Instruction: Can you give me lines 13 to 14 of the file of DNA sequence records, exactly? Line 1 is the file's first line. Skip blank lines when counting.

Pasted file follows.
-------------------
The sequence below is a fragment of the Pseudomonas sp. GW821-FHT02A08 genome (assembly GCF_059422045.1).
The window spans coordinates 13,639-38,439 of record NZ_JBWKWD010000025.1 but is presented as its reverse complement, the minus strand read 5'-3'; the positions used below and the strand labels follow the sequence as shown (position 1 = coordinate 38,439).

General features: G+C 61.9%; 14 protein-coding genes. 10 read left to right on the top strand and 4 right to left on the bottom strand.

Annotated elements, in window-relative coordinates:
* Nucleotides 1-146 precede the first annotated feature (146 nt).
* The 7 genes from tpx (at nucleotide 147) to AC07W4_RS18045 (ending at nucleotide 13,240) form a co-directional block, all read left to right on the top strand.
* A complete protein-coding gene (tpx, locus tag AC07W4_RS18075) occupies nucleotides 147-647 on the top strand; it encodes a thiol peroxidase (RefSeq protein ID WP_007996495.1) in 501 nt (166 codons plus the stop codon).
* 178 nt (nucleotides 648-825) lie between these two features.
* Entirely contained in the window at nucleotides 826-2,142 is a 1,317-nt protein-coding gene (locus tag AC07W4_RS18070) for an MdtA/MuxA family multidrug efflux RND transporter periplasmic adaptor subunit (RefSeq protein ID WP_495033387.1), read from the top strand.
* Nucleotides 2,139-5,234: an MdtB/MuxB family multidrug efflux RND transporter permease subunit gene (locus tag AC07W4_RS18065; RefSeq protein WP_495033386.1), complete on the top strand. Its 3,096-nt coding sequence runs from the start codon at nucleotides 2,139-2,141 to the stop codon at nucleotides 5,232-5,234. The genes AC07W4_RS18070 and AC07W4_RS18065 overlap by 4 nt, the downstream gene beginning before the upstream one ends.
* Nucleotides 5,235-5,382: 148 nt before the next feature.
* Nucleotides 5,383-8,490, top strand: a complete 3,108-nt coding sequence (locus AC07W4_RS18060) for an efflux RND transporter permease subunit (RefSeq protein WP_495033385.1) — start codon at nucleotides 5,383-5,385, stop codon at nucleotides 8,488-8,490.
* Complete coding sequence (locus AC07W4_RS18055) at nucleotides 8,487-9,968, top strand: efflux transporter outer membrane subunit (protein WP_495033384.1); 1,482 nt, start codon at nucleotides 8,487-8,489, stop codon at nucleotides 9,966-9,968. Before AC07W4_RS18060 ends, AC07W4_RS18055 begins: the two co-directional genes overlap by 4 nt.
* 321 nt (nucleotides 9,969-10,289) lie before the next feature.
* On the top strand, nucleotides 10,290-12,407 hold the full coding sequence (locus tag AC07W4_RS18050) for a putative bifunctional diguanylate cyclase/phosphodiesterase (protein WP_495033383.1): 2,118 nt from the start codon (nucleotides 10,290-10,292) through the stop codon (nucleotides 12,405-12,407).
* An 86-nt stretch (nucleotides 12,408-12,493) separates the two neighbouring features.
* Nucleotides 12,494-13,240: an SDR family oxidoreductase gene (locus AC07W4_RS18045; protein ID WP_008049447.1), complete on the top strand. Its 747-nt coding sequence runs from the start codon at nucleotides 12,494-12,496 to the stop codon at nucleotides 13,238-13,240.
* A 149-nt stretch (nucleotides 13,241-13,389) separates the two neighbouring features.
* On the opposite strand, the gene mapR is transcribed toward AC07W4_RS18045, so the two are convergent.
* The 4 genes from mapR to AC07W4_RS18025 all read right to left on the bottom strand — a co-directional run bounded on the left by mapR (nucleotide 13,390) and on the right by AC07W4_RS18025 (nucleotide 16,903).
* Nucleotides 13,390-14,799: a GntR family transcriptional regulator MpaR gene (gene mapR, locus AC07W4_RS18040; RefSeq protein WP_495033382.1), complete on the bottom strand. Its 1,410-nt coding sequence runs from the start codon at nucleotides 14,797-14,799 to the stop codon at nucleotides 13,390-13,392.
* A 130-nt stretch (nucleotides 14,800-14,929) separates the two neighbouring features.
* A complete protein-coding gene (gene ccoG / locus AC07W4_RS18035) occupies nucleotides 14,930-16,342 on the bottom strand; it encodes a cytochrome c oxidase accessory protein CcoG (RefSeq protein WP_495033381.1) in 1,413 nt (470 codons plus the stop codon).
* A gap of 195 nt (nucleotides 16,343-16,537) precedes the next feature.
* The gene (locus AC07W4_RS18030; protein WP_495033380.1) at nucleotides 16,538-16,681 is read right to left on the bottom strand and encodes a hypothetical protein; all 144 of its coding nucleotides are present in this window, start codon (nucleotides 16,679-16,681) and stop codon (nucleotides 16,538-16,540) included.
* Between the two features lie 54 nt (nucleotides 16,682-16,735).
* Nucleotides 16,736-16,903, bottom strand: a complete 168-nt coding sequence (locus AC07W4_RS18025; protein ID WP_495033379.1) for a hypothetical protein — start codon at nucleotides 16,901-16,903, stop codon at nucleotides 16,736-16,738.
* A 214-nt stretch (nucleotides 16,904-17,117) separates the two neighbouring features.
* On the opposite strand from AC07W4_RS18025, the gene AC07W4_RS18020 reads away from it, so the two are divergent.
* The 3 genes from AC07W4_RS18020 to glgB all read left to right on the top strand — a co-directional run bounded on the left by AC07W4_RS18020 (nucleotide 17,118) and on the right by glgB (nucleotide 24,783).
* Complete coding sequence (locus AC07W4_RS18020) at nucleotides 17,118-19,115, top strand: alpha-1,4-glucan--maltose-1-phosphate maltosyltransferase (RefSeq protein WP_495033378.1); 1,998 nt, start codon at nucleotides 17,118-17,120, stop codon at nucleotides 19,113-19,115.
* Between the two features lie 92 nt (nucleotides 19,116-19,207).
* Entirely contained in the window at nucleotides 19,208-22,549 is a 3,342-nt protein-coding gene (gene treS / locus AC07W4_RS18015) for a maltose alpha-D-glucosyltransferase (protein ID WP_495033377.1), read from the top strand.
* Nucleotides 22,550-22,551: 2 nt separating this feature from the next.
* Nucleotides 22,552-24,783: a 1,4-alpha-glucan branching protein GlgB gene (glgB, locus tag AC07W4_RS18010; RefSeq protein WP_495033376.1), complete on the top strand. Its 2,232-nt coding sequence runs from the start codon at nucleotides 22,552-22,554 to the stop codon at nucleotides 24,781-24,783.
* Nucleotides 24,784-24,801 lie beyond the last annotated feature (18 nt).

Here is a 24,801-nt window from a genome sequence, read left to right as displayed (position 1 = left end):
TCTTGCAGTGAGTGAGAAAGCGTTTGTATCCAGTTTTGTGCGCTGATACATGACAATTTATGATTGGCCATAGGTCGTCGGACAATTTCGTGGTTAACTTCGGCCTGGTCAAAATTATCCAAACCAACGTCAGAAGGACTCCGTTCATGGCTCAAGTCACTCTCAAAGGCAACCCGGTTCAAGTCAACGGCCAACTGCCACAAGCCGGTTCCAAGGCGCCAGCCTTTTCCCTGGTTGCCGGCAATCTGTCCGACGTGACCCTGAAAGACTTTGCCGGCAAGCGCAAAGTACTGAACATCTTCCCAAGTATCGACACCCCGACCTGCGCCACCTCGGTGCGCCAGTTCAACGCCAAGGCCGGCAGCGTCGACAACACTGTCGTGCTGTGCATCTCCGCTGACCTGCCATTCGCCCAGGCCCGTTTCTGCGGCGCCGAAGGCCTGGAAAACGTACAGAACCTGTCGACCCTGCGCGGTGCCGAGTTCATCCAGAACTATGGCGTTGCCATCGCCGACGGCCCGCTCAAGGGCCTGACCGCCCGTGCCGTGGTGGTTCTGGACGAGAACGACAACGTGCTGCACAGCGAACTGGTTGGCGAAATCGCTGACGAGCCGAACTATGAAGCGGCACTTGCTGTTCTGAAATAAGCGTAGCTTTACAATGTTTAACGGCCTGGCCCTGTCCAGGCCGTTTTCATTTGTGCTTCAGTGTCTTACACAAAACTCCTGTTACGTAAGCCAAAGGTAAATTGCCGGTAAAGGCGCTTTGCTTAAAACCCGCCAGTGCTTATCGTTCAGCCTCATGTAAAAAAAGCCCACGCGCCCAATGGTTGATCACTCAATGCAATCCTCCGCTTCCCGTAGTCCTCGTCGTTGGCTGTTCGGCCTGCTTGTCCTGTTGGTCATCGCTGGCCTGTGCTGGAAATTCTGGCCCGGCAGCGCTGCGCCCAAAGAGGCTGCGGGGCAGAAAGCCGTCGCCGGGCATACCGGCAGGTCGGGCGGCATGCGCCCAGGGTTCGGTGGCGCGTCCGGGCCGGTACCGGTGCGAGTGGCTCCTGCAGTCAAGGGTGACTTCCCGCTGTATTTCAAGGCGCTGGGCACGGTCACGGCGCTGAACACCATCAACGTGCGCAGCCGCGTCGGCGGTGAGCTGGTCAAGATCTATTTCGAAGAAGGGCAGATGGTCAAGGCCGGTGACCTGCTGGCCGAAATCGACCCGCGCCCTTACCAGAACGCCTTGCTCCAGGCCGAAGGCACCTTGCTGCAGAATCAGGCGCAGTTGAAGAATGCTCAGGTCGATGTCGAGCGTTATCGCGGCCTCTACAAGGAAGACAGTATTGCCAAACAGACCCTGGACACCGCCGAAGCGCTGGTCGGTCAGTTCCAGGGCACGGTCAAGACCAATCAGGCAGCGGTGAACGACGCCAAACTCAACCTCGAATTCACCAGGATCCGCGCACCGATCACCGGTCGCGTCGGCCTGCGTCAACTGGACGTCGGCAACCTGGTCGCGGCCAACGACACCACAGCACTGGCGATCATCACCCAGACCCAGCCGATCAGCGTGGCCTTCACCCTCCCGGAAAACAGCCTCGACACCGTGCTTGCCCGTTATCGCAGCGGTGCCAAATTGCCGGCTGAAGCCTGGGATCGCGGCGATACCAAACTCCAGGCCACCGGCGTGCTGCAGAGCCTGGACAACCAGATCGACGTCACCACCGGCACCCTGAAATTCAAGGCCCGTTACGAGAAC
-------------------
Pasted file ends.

* Complete coding sequence (locus AC07W4_RS18055) at nucleotides 8,487-9,968, top strand: efflux transporter outer membrane subunit (protein WP_495033384.1); 1,482 nt, start codon at nucleotides 8,487-8,489, stop codon at nucleotides 9,966-9,968. Before AC07W4_RS18060 ends, AC07W4_RS18055 begins: the two co-directional genes overlap by 4 nt.
* 321 nt (nucleotides 9,969-10,289) lie before the next feature.